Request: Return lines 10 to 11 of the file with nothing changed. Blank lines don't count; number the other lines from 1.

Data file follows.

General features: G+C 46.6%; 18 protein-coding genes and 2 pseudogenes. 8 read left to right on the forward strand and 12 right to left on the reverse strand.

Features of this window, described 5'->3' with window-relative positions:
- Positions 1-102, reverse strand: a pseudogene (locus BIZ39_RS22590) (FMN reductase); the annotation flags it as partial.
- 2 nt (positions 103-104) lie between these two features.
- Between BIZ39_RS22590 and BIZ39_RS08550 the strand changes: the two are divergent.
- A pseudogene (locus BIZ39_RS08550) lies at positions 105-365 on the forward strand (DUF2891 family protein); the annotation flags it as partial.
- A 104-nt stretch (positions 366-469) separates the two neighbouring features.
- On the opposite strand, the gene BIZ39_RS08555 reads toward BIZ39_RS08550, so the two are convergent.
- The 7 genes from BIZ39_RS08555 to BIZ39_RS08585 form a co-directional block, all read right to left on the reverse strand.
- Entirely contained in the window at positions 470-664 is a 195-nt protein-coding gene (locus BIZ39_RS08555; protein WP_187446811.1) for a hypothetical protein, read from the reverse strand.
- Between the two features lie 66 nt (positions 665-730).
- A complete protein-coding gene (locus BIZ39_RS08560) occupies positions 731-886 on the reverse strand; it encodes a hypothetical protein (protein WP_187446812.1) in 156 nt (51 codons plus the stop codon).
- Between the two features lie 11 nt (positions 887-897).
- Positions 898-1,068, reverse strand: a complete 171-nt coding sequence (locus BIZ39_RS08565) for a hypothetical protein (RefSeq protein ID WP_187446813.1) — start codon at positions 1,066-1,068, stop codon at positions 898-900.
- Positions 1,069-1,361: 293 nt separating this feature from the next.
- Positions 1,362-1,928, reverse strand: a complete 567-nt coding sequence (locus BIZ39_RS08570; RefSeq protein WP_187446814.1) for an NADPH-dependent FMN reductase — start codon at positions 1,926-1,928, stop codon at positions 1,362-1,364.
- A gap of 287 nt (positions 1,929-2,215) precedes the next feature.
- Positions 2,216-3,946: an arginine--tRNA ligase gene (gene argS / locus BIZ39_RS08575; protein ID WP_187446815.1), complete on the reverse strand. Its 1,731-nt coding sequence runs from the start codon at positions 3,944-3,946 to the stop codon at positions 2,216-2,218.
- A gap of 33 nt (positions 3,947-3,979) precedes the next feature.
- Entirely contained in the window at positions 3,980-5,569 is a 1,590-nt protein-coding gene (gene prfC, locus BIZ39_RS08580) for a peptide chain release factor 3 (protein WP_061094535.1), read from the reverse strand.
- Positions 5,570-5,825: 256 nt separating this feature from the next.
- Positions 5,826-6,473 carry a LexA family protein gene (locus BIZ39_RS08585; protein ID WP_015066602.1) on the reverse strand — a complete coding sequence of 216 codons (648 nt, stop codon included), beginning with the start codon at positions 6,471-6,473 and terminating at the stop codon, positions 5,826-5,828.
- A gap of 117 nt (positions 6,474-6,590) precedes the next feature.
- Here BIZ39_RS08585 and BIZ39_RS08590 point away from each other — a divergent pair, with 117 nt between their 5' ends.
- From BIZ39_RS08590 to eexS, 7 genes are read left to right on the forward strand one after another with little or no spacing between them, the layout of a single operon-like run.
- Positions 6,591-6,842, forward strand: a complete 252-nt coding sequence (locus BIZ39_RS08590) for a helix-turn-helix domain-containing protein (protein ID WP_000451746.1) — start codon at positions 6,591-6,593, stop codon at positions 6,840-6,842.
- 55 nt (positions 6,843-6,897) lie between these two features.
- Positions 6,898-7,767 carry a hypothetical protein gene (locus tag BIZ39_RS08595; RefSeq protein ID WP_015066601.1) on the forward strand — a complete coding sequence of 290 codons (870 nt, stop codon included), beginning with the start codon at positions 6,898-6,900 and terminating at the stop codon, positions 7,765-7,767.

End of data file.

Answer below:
- Entirely contained in the window at positions 470-664 is a 195-nt protein-coding gene (locus BIZ39_RS08555; protein WP_187446811.1) for a hypothetical protein, read from the reverse strand.
- Between the two features lie 66 nt (positions 665-730).